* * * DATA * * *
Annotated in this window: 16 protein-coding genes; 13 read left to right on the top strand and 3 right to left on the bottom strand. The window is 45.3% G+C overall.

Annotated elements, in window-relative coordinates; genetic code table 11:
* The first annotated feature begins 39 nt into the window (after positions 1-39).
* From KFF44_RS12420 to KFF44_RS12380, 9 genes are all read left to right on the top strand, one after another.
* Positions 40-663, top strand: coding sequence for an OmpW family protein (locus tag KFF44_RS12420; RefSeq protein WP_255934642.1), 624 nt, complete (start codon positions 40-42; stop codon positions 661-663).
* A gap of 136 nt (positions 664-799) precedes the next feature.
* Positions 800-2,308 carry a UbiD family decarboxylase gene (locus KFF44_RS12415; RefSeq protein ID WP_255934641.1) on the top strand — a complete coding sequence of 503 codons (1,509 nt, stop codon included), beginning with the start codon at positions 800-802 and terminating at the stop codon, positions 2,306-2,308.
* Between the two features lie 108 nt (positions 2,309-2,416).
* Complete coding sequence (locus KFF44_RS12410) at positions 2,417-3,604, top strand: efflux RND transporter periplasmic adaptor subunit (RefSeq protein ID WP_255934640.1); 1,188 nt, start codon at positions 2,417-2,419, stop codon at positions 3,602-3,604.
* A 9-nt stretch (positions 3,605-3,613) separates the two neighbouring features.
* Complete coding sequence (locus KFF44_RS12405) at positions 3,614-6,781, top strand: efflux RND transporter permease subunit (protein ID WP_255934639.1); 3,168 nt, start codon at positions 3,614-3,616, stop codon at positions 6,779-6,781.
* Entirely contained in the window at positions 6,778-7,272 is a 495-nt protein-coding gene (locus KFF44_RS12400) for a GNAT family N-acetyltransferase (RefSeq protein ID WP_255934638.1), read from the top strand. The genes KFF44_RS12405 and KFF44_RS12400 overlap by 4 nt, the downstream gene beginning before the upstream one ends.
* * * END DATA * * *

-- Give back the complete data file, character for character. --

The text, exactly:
Annotated in this window: 16 protein-coding genes; 13 read left to right on the top strand and 3 right to left on the bottom strand. The window is 45.3% G+C overall.

Annotated elements, in window-relative coordinates; genetic code table 11:
* The first annotated feature begins 39 nt into the window (after positions 1-39).
* From KFF44_RS12420 to KFF44_RS12380, 9 genes are all read left to right on the top strand, one after another.
* Positions 40-663, top strand: coding sequence for an OmpW family protein (locus tag KFF44_RS12420; RefSeq protein WP_255934642.1), 624 nt, complete (start codon positions 40-42; stop codon positions 661-663).
* A gap of 136 nt (positions 664-799) precedes the next feature.
* Positions 800-2,308 carry a UbiD family decarboxylase gene (locus KFF44_RS12415; RefSeq protein ID WP_255934641.1) on the top strand — a complete coding sequence of 503 codons (1,509 nt, stop codon included), beginning with the start codon at positions 800-802 and terminating at the stop codon, positions 2,306-2,308.
* Between the two features lie 108 nt (positions 2,309-2,416).
* Complete coding sequence (locus KFF44_RS12410) at positions 2,417-3,604, top strand: efflux RND transporter periplasmic adaptor subunit (RefSeq protein ID WP_255934640.1); 1,188 nt, start codon at positions 2,417-2,419, stop codon at positions 3,602-3,604.
* A 9-nt stretch (positions 3,605-3,613) separates the two neighbouring features.
* Complete coding sequence (locus KFF44_RS12405) at positions 3,614-6,781, top strand: efflux RND transporter permease subunit (protein ID WP_255934639.1); 3,168 nt, start codon at positions 3,614-3,616, stop codon at positions 6,779-6,781.
* Entirely contained in the window at positions 6,778-7,272 is a 495-nt protein-coding gene (locus KFF44_RS12400) for a GNAT family N-acetyltransferase (RefSeq protein ID WP_255934638.1), read from the top strand. The genes KFF44_RS12405 and KFF44_RS12400 overlap by 4 nt, the downstream gene beginning before the upstream one ends.